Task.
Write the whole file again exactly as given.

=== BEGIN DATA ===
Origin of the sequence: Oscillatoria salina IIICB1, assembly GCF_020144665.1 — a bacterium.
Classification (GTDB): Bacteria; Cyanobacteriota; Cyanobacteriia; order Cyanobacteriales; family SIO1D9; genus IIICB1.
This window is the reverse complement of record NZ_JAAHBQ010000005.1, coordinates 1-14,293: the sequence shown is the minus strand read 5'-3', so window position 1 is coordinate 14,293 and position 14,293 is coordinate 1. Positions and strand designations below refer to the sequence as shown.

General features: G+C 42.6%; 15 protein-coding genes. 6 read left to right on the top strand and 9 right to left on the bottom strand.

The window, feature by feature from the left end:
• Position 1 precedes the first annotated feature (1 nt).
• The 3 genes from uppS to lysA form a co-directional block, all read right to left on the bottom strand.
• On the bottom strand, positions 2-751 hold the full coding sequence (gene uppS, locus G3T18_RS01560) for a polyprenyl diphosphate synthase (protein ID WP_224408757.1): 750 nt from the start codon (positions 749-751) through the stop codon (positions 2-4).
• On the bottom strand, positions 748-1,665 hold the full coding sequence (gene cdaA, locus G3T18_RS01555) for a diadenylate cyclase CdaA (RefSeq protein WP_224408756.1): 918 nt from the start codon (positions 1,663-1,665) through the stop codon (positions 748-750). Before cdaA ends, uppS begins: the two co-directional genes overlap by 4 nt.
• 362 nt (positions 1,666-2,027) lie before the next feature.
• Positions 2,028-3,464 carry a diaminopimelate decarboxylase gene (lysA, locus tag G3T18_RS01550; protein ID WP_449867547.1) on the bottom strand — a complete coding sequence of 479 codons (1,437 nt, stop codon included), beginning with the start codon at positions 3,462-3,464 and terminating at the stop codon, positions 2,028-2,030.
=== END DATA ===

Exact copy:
Origin of the sequence: Oscillatoria salina IIICB1, assembly GCF_020144665.1 — a bacterium.
Classification (GTDB): Bacteria; Cyanobacteriota; Cyanobacteriia; order Cyanobacteriales; family SIO1D9; genus IIICB1.
This window is the reverse complement of record NZ_JAAHBQ010000005.1, coordinates 1-14,293: the sequence shown is the minus strand read 5'-3', so window position 1 is coordinate 14,293 and position 14,293 is coordinate 1. Positions and strand designations below refer to the sequence as shown.

General features: G+C 42.6%; 15 protein-coding genes. 6 read left to right on the top strand and 9 right to left on the bottom strand.

The window, feature by feature from the left end:
• Position 1 precedes the first annotated feature (1 nt).
• The 3 genes from uppS to lysA form a co-directional block, all read right to left on the bottom strand.
• On the bottom strand, positions 2-751 hold the full coding sequence (gene uppS, locus G3T18_RS01560) for a polyprenyl diphosphate synthase (protein ID WP_224408757.1): 750 nt from the start codon (positions 749-751) through the stop codon (positions 2-4).
• On the bottom strand, positions 748-1,665 hold the full coding sequence (gene cdaA, locus G3T18_RS01555) for a diadenylate cyclase CdaA (RefSeq protein WP_224408756.1): 918 nt from the start codon (positions 1,663-1,665) through the stop codon (positions 748-750). Before cdaA ends, uppS begins: the two co-directional genes overlap by 4 nt.
• 362 nt (positions 1,666-2,027) lie before the next feature.
• Positions 2,028-3,464 carry a diaminopimelate decarboxylase gene (lysA, locus tag G3T18_RS01550; protein ID WP_449867547.1) on the bottom strand — a complete coding sequence of 479 codons (1,437 nt, stop codon included), beginning with the start codon at positions 3,462-3,464 and terminating at the stop codon, positions 2,028-2,030.